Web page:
Like every month, here are some of the best or most relevant Compensation & Benefits, performance management, HR and/or global mobility articles that I came across recently :
- A nice piece on why HR needs storytelling skills from the HR Capitalist. My regular readers know that good communication on compensation is one of my pet peeves, so go and check Kris Dunn’s piece right now !
- Steve Boese at Fistul of Talent mentions an article from the Harvard Business Review blog. Many people complain about performance management, and executives / HR decision is often to get rid of the current system and embark on a lengthy and often costly redesign. This example quoted in the Harvard Business Review Blog shows how one single (but not insignificant) change can make a big difference to the achievements the company expects to deliver, as done by Walmart about “greening” its results. What gets measured, gets done as the saying goes, and I recommend you read both pieces.
- Shari Yocum at TLNT shares some strategies to lock-in talent that your company incorporated through acquisitions. It starts with remuneration tactics, but she also covers other areas that HR and the management can influence. These tips are not limited to post M&A situations by the way…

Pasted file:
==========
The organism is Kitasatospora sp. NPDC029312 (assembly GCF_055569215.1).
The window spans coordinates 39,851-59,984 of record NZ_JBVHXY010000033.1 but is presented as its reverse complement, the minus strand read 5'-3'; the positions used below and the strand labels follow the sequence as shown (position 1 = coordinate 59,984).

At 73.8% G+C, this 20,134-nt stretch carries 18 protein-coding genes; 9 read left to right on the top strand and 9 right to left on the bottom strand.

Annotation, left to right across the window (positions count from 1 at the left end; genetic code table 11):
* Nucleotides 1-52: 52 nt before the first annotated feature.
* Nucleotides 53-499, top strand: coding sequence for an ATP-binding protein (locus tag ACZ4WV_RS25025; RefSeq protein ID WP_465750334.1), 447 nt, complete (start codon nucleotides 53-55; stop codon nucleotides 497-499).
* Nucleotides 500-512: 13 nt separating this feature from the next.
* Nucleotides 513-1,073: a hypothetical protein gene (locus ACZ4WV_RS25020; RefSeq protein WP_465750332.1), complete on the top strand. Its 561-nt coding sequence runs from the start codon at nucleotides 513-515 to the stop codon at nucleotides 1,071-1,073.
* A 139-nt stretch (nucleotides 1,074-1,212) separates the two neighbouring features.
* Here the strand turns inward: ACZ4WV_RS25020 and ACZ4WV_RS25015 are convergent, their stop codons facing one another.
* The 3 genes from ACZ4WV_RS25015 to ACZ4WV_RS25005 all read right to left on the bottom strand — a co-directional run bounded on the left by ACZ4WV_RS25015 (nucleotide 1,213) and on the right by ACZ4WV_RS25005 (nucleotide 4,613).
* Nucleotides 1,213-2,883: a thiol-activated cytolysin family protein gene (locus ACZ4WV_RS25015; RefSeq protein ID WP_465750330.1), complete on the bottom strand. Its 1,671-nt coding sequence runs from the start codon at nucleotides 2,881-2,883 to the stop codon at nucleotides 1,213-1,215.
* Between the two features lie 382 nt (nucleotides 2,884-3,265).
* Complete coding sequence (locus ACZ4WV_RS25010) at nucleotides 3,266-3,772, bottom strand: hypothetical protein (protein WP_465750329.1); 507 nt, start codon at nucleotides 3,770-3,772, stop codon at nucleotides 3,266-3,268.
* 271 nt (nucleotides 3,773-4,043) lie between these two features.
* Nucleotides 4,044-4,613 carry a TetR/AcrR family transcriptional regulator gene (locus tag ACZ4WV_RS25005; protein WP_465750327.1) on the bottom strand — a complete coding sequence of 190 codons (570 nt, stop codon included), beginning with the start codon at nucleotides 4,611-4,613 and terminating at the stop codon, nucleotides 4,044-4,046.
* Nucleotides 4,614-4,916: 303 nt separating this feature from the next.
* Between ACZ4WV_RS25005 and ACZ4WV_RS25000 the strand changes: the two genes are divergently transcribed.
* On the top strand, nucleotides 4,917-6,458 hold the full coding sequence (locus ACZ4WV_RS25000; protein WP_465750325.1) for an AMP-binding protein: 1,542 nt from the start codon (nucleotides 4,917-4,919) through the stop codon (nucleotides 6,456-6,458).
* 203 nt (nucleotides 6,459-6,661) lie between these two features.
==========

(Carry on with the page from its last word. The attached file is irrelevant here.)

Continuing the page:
- Challenges in benchmarking compensation. This article describes some changes in the methodology that a provider will use to benchmark compensation in the consulting industry, but it applies to all sectors of the economy and can make you think of what benchmarking really is about.
- Franz Gilbert analyses how this article from The Atlantic about spending in emerging countries can be used to educate management on international mobility issues. Worth reading!
- And here is the full document from Credit Suisse
- HR – from capability to profitability is an interesting piece from Boston Consulting Group linking HR performance and its impact on the bottom line. (Requires free registration). Or read the highlights first from Derek Irvine at TLNT
- Want to drive the bottom line ? It takes getting people processes right.